Saint Kitts and Nevis: Has had 15 cases (all now recovered) and no deaths. It has tested 394. Easing up: The Government is concerned about a “second wave” and social distancing rules remain in place. The Government still holds daily COVID-19 briefings. There are plans to open the borders at some point. Note: General Elections are scheduled here for Friday, June 5.

Saint Lucia: The Government has decided to extend its State of Emergency by four months, until September 30. However, it has no active cases, with all 18 cases recovered and no deaths. Easing up: It is planning to reopen its tourism sectoron June 4.

Saint Martin: The French overseas territory has recorded 40 cases and three deaths. Travel restrictions remain both here and in the other half of the island, the Dutch Sint Maarten – at least for now.

Saint Vincent & Grenadines: Is in pretty good shape, with 18 cases and no deaths. It still has four active cases. However, 29 SVG nationals on board the Royal Caribbean cruise ship “Vision of the Seas” currently docked in Kingstown have tested positive for the coronavirus, it was reported yesterday.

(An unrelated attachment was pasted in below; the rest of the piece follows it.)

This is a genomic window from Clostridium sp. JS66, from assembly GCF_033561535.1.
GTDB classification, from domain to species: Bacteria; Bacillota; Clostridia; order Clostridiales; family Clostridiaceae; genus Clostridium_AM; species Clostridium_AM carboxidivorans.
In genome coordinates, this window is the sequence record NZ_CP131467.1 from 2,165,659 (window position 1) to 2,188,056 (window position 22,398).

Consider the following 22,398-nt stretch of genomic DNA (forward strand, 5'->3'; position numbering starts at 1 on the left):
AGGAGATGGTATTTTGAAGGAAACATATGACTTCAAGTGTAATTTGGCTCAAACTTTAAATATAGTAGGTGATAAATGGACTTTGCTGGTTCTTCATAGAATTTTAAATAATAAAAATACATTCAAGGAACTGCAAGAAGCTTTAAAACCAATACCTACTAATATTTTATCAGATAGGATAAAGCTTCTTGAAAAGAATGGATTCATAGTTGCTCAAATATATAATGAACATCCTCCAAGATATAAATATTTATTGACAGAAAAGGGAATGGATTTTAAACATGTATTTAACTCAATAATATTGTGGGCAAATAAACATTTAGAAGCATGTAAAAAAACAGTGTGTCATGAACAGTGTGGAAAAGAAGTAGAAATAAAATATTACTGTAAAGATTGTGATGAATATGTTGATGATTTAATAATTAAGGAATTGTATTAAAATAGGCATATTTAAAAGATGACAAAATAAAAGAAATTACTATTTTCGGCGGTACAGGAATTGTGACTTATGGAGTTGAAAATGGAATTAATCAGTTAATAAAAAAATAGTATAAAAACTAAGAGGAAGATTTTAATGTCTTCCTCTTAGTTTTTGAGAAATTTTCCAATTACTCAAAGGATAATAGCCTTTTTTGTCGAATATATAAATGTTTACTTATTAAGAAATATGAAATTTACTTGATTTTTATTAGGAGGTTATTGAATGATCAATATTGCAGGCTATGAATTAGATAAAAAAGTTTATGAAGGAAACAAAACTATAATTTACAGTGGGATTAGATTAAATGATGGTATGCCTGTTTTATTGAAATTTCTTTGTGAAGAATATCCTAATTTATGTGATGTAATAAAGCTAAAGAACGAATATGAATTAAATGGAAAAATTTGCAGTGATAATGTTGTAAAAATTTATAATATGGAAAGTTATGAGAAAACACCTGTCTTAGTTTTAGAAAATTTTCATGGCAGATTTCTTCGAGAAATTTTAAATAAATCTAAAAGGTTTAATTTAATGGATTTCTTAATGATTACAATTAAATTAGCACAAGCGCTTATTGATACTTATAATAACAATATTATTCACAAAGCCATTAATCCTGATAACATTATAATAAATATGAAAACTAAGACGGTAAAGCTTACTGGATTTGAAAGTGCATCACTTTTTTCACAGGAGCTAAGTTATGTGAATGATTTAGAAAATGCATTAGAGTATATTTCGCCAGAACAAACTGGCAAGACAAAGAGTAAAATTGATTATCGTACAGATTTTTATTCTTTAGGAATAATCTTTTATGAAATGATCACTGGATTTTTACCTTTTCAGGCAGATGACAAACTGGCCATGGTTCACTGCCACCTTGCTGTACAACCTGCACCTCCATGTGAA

Sint Maarten: Has had 77 cases and 60 recoveries, with 15 deaths. However, it is “flattening the curve,” with only three active cases. It has tested 438. It’s not clear when it will be opening up.

In this archive photo, Suriname President Desire “Desi” Bouterse, right, arrives at a swearing-in ceremony for UNASUR, the regional grouping known as the Union of South American Nations. Miguel Gutiérrez EFE (Miami Herald)

Suriname: Has done better than its Guyanese neighbors, with 12 confirmed cases and one death to date. It is also preoccupied with general elections. The only active case now is a Brazilian illegal immigrant. Its borders remain closed.

Trinidad & Tobago: As of yesterday it has had NO new cases for over one monthIt has had a total of 116 confirmed cases, with 108 recoveries and 8 deaths. It has tested 3,091. It also has no patients in hospital. And it also has elections on the horizon.

Turks & Caicos Islands: Has had 12 positive cases, with one death. It has tested 129. There are 25 persons in quarantine, including two suspected cases. Easing up: All airports remain closed until at earliest June 1 and cruise ports until at least June 30.

U.S. Virgin Islands: Easing up: Flights to St. Thomas and St. Croix (American Airlines) are expected to begin on June 1.